Our version is much more simple. Just boil the roots with some spices and molasses, strain, add sugar, and store as a syrup. Mix the syrup with soda water to make the root beer.
How about you? If you like making sassafras root beer, please tell us about it in the comments.
Homemade Sassafras Root Beer
Hank likes to add a drop or two of mint extract to the sassafras syrup, which adds a nice note.
- Several roots (including some green stems) from sassafras saplings, about 30-40 inches worth of 1/4-inch thick roots (enough to fill one cup when you chop them into 1/2-inch pieces)
- 4 cups water
- 2 cloves
- 1/2 teaspoon anise seeds (can sub fennel)
- 4 allspice berries
- 1-inch of stick cinnamon
- 1/4 cup molasses
- 1 cup sugar
- 2 quarts soda water
Prepare the roots:
Scrub the roots clean of any dirt.
Cut the roots into 1/2-inch long pieces. (The roots can be tough, if you have a pair of pruning shears, they work great to cut the roots.) If you have a few green stems, you can include them too, but you should have mostly roots.
Cut up as much as you need to fill one cup.
Simmer roots with spices:
Put the roots into a small pot and cover with 4 cups of water. Add the cloves, anise seeds, allspice berries, and cinnamon stick. Bring to a boil, reduce to a simmer, and simmer for 25 minutes.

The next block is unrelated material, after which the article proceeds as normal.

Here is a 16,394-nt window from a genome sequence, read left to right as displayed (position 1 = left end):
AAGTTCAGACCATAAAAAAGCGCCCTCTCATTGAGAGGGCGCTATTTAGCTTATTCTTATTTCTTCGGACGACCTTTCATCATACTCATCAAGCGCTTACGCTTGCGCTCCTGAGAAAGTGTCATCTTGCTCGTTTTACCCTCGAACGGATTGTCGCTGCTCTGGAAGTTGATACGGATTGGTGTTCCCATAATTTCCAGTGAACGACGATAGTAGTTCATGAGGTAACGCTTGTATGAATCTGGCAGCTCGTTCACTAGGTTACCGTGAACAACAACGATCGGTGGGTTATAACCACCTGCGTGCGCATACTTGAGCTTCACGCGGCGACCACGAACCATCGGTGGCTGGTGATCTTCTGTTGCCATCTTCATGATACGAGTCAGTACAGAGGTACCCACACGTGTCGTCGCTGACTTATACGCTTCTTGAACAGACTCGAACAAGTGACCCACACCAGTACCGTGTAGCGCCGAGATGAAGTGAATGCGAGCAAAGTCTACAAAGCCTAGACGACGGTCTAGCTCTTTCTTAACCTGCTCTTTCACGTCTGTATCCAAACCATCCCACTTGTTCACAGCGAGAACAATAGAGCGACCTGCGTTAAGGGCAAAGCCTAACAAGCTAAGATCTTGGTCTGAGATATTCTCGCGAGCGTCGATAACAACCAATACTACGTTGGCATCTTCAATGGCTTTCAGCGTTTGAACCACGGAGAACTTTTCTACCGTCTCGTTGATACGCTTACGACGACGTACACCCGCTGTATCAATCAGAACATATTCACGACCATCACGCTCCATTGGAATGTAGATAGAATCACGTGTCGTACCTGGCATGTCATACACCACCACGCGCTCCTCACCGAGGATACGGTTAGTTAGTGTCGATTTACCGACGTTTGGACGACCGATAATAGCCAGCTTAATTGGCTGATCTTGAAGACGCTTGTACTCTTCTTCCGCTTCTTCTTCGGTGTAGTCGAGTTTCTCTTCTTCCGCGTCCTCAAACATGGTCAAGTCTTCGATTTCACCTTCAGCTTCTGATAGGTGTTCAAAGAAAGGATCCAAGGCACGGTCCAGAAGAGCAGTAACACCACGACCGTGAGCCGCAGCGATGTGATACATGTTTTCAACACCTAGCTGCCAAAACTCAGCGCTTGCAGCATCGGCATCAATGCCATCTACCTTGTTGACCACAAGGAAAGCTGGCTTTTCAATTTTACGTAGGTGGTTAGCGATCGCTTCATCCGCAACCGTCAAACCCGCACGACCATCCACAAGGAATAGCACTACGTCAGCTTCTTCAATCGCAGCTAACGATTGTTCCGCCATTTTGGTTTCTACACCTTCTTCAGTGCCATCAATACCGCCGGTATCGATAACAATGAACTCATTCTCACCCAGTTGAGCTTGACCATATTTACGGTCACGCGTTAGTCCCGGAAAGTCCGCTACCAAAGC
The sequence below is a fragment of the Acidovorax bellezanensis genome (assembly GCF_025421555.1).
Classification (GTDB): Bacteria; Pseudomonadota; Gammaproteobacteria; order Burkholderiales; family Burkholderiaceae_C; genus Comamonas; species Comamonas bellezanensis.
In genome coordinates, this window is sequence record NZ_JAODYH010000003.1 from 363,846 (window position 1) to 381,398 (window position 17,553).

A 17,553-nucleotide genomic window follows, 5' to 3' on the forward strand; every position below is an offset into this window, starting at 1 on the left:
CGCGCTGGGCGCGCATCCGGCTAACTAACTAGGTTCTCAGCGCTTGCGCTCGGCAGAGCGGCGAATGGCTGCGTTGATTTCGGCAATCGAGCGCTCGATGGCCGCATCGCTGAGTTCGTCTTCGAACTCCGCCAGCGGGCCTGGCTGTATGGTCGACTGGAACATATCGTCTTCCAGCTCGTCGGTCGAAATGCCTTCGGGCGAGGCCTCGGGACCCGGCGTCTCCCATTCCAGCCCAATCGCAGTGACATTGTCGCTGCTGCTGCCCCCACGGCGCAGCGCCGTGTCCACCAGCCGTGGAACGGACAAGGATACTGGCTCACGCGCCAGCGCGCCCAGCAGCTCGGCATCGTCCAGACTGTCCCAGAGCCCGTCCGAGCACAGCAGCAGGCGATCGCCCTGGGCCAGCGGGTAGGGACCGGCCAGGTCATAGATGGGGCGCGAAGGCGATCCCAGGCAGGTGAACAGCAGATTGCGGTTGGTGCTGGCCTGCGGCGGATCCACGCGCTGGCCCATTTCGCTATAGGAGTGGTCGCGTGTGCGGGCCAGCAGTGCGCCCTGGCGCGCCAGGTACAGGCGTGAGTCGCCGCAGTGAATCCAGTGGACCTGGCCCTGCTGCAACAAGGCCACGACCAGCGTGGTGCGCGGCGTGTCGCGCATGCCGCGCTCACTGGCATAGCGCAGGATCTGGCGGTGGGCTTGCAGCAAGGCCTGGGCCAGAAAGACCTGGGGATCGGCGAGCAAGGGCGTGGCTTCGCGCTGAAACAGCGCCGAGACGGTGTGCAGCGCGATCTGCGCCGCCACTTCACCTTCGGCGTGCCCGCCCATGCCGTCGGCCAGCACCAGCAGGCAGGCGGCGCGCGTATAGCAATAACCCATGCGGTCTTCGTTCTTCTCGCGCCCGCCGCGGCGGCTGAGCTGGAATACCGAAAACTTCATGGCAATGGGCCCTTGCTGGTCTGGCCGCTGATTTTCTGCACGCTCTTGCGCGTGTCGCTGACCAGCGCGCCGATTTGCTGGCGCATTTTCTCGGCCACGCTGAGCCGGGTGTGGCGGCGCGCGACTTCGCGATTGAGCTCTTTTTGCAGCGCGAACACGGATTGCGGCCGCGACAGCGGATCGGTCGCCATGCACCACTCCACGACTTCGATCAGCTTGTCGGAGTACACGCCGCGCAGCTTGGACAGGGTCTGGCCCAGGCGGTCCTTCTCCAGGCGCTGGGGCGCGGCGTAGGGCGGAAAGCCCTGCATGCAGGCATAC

Add the molasses:
and simmer for 5 minutes more. Remove from heat.
Strain and add sugar:
Strain through cheesecloth or a fine mesh sieve lined with a paper towel. Rinse out the pot. Return the liquid to the pot.
Add the sugar, heat until just a simmer and the sugar has dissolved. Remove from the heat and let cool.
Add soda water to syrup to serve:
To assemble the root beer, fill a glass with ice cubes, add the syrup and soda water in a 1:2 ratio, so 1/3 cup of syrup to 2/3 cups of soda water. Add more soda water if you want it more diluted, add more syrup if you want it stronger.
DIY Root Beer, a fermented version from Serious Eats
Sassafras and homemade root beer from Hank Shaw of Hunter Angler Gardener Cook
Homemade Root Beer, Soda & Pop - book by Stephen Cresswell
Safrole is the principle component of oil of sassafras (up to 90%). It was formerly used as the main flavor ingredient in root beer. It is also present in the oils of basil, nutmeg, and mace (Nijssen et al., 1996). The HERP value for average consumption of naturally-occurring safrole in spices is 0.03%. Safrole and safrole-containing sassafras oils were banned from use as food additives in the U.S. and Canada (Canada Gazette, 1995; U.S. Food and Drug Administration, 1960). Before the 1964 ban in the U.S., a person consuming a glass of sassafras root beer per day for life, would have had a HERP value of 0.2% (Ames et al., 1987). Sassafras root can still be purchased in health food stores and can therefore be used to make tea; the recipe is on the World Wide Web.
This basically says that if you drank one glass of sassafras root beer a day, it would still have less carcinogenic risk than wine (0.6%) or beer (1.8%) given the HERP (Human Exposure Rodent Potency Index) value.